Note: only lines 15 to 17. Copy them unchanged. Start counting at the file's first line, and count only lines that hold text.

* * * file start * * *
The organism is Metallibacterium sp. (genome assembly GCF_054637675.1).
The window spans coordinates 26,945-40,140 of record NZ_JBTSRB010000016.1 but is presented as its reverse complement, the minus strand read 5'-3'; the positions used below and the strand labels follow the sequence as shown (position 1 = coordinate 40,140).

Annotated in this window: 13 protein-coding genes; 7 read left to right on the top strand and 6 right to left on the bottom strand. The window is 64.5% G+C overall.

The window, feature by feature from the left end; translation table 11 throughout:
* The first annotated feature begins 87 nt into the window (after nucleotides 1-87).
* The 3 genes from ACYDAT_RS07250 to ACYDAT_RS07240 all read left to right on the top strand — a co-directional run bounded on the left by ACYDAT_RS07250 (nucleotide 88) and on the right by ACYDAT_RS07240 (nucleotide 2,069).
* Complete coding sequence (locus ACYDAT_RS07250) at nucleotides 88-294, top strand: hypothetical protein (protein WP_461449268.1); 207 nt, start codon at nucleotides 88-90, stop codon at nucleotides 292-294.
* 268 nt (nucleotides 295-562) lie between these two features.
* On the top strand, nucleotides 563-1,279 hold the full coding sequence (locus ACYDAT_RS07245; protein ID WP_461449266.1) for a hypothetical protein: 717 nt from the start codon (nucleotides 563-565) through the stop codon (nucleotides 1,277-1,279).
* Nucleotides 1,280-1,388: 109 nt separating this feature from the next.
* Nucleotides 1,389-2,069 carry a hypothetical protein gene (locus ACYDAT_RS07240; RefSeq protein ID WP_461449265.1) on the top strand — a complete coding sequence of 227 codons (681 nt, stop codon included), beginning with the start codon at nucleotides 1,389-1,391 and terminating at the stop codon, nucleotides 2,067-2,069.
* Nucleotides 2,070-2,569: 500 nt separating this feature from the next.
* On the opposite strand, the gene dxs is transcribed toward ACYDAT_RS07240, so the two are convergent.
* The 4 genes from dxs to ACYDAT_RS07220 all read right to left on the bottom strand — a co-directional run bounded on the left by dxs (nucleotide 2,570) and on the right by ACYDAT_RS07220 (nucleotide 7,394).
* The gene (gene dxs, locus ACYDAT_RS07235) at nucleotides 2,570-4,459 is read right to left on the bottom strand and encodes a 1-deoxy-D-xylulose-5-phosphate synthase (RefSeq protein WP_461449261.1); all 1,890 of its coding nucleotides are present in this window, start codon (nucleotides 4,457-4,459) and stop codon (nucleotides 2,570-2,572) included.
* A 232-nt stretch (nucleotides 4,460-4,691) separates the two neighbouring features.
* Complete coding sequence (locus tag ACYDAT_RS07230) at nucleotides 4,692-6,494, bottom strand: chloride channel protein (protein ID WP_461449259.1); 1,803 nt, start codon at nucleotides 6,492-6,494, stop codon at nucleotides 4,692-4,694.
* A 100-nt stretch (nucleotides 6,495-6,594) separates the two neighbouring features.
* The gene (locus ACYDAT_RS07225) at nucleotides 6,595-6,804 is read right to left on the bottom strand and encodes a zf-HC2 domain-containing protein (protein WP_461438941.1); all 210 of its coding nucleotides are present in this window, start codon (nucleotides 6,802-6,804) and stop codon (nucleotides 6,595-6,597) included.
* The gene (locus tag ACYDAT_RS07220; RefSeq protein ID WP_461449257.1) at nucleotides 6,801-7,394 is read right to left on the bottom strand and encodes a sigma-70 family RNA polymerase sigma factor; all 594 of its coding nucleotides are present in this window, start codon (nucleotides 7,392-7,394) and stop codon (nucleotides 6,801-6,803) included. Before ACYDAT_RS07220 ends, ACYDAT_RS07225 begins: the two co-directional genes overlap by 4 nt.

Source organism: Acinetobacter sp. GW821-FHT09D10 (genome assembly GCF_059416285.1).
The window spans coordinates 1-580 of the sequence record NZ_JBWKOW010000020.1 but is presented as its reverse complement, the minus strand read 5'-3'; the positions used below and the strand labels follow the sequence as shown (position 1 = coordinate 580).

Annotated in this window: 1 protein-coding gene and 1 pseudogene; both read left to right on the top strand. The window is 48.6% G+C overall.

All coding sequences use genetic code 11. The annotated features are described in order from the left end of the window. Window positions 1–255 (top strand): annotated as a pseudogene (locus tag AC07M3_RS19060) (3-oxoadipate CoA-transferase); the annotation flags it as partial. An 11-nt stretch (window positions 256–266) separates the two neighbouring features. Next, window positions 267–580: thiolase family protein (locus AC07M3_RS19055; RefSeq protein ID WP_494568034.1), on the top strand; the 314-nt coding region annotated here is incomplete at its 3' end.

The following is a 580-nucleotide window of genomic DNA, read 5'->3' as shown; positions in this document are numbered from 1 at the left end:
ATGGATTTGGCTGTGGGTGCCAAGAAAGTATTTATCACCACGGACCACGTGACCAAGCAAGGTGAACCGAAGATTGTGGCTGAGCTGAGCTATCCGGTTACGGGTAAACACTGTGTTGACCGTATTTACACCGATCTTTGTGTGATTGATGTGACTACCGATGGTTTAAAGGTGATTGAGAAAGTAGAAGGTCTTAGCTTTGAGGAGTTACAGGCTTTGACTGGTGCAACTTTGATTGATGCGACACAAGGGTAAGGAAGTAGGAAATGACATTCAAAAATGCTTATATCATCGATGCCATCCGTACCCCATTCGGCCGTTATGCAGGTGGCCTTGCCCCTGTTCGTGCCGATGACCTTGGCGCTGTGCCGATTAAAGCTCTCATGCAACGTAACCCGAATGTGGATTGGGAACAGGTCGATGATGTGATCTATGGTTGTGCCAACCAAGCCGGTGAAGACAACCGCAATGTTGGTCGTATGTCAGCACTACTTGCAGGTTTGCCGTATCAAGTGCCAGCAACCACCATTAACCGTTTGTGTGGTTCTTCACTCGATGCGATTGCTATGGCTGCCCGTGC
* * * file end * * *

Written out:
* The gene (gene dxs, locus ACYDAT_RS07235) at nucleotides 2,570-4,459 is read right to left on the bottom strand and encodes a 1-deoxy-D-xylulose-5-phosphate synthase (RefSeq protein WP_461449261.1); all 1,890 of its coding nucleotides are present in this window, start codon (nucleotides 4,457-4,459) and stop codon (nucleotides 2,570-2,572) included.
* A 232-nt stretch (nucleotides 4,460-4,691) separates the two neighbouring features.
* Complete coding sequence (locus tag ACYDAT_RS07230) at nucleotides 4,692-6,494, bottom strand: chloride channel protein (protein ID WP_461449259.1); 1,803 nt, start codon at nucleotides 6,492-6,494, stop codon at nucleotides 4,692-4,694.